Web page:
The Sweet Side of Asian
A South Korean treat is ready to become an American favorite.By Marilyn Odesser-Torpey
With its golden sponge cake outside and creamy custard inside, Delimanjoo could be the love child of the all-American Twinkie and a French cream puff. The tiny (about 0.4 ounces each) snack cakes molded in the shape of miniature ears of corn are standard street and subway station fare in South Korea where they were created in the late 1990s. And now this petite pastry has American food bloggers buzzing and has even inspired a batter-to-first-bite video on MySpace.
According to Delice Co. Ltd., the Korean firm that developed the cake and the small-space-friendly patented technology to produce it, the name Delimanjoo is derived from “delicious” and “manjoo” the Korean word for the traditional Chinese snack dim sum. Referring to a sampling of the sweets at a small, independent stand in New York City, a reporter for the Village Voice newspaper observed that these creamy-centered cakes “seem poised to become a local addiction.”
And one growing San Jose-based quick-service chain is hoping to create cravings for the cakes from coast to coast. After seeing how popular the cakes were during a trip to Korea, Chieu Le, a Vietnamese-born entrepreneur who immigrated to the U.S., decided to showcase Delimanjoo at his family’s 34-unit Lee’s Sandwiches chain.
Each Lee’s Sandwich unit dedicates somewhere around 100 square feet to making and merchandising Delimanjoo either in a freestanding kiosk or a in-line counter exhibition set-up. (Delice Co. Ltd. says that the footprint for a Delimanjoo kiosk can be as small as 35 square feet.)
Under brightly colored point-of-sale signage, an operator feeds a thin batter made from a base mix into an automated system that molds the cakes into their signature corn shape (Delice also makes molds in flower, star, and other shapes), bakes them, and pumps them full of custard filling, also made from a base mix.
Lee’s currently sticks with the vanilla custard filling, but will probably test other flavors in the future, says company Executive Vice President Ryan Hubris. The Delimanjoo machine is capable of producing as many as 600 cakes per hour.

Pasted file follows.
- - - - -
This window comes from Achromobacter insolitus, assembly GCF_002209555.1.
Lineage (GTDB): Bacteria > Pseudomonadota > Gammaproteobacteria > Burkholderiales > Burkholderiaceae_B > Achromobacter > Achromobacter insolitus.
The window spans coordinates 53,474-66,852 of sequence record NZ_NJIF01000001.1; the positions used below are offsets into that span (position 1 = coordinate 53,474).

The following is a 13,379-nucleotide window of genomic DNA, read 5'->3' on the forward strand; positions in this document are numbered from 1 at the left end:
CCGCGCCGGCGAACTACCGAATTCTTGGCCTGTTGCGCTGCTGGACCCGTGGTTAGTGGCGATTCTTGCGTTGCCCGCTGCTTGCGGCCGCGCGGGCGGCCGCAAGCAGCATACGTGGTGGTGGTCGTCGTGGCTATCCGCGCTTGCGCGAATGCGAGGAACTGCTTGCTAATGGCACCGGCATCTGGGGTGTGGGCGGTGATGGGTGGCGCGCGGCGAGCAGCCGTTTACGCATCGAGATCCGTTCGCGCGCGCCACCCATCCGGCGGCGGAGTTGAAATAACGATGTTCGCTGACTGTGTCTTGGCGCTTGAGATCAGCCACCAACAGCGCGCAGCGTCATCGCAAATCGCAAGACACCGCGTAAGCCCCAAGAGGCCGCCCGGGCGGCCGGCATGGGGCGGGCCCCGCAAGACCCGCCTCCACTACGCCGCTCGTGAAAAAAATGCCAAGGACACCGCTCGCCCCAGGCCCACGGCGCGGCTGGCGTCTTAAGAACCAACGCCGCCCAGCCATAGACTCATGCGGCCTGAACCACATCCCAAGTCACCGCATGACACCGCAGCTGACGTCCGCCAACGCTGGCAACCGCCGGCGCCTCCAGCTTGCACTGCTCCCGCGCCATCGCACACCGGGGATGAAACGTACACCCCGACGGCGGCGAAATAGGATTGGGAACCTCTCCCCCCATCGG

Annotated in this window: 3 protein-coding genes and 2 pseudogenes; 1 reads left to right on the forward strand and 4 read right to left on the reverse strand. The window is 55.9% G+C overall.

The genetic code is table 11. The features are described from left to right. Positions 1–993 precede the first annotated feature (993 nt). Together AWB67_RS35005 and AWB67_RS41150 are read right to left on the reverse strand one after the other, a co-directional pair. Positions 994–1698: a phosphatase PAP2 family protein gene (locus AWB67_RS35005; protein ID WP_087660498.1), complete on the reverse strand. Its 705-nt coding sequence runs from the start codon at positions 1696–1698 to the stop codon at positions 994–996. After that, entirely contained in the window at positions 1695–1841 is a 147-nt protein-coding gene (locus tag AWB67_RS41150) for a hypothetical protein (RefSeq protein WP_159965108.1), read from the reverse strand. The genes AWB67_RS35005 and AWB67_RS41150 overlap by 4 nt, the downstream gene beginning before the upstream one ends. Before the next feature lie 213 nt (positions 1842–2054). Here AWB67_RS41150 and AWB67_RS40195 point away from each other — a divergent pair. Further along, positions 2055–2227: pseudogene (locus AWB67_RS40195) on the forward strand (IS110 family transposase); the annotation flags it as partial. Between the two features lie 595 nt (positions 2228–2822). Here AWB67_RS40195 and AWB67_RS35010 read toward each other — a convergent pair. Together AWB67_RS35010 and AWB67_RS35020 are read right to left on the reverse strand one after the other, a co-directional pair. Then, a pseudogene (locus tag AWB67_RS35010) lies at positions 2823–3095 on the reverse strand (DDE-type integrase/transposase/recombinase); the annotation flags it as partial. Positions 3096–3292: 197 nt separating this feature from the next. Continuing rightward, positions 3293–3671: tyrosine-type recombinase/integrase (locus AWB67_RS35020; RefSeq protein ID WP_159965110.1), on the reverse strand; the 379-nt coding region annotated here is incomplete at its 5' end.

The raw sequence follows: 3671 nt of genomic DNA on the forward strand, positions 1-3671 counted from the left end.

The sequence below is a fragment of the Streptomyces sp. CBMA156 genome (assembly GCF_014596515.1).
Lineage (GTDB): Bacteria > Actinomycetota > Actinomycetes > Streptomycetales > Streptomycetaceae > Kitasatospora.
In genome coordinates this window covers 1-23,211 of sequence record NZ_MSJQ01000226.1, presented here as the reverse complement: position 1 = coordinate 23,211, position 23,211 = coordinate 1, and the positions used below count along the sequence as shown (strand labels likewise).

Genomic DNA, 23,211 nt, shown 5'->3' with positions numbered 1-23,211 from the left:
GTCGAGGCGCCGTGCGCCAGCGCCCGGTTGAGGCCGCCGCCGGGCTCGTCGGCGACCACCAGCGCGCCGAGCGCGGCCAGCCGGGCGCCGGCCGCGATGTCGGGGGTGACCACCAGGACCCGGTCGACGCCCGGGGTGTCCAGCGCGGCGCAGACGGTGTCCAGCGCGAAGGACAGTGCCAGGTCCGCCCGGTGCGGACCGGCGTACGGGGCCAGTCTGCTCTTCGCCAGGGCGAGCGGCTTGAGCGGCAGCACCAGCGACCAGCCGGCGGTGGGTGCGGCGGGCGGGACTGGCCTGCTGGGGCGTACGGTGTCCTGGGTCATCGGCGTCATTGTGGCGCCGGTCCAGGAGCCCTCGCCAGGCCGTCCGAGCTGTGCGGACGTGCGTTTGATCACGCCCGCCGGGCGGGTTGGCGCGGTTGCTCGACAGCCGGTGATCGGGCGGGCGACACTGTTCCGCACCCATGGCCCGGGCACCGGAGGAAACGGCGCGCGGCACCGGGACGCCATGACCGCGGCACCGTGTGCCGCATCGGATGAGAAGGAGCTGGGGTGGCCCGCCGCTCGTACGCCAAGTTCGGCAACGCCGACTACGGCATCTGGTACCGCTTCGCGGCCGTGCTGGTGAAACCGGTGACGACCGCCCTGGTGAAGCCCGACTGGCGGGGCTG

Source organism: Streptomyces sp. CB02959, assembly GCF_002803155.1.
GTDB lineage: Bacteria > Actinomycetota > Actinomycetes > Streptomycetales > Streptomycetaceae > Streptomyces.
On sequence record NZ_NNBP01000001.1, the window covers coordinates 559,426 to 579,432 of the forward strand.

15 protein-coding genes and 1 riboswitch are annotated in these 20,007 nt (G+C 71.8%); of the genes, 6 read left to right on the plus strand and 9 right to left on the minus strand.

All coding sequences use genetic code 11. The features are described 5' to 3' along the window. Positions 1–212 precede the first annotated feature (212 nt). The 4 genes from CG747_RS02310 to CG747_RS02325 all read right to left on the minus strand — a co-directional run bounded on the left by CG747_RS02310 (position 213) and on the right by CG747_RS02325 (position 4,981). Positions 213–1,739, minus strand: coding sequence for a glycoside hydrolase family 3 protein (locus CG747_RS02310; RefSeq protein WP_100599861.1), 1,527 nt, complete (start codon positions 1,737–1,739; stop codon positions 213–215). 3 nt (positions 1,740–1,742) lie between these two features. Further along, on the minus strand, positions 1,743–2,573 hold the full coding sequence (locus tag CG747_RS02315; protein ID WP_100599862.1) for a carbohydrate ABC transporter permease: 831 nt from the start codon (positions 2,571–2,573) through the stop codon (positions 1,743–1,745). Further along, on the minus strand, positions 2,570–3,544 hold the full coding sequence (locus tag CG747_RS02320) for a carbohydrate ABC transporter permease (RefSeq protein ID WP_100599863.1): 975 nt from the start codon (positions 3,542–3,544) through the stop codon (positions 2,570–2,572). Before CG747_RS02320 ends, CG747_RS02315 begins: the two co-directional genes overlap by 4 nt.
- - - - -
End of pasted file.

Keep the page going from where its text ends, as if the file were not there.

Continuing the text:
Aficionados point out that the out-in-full-view technology is part of the snack’s appeal.
“Watching [the cakes] emerge from a miniature factory is the kind of thing that would stick in a kid’s mind as magic, like watching cotton candy being spun at a fair,” reported the Village Voice.
Lee’s sells them in bags of four pieces for $1 for popping on the go, handle boxes of 12 for $3 for heartier appetites, and boxes of 24 for $6 for sharing.
Many aficionados prefer to eat their Delimanjoo while they are still warm.
“Imagine a miniature Twinkie hot out of the oven, and you’ve got the flavor profile,” wrote a Houston Press reporter.
So far Lee’s has introduced Delimanjoo to its customers in California, Texas, Arizona, and Oklahoma. Although the company had expected to do well in Houston, where the first Lee’s opened in 2006, the enthusiasm for the concept’s reception there surpassed all expectations.
Within a year, the originally 11,000-square-foot store had to be expanded to 16,000 square feet, making it Lee’s largest location. And, after only one year, a second unit was opened in the city. The company also has a five-store franchise deal to develop the Dallas market.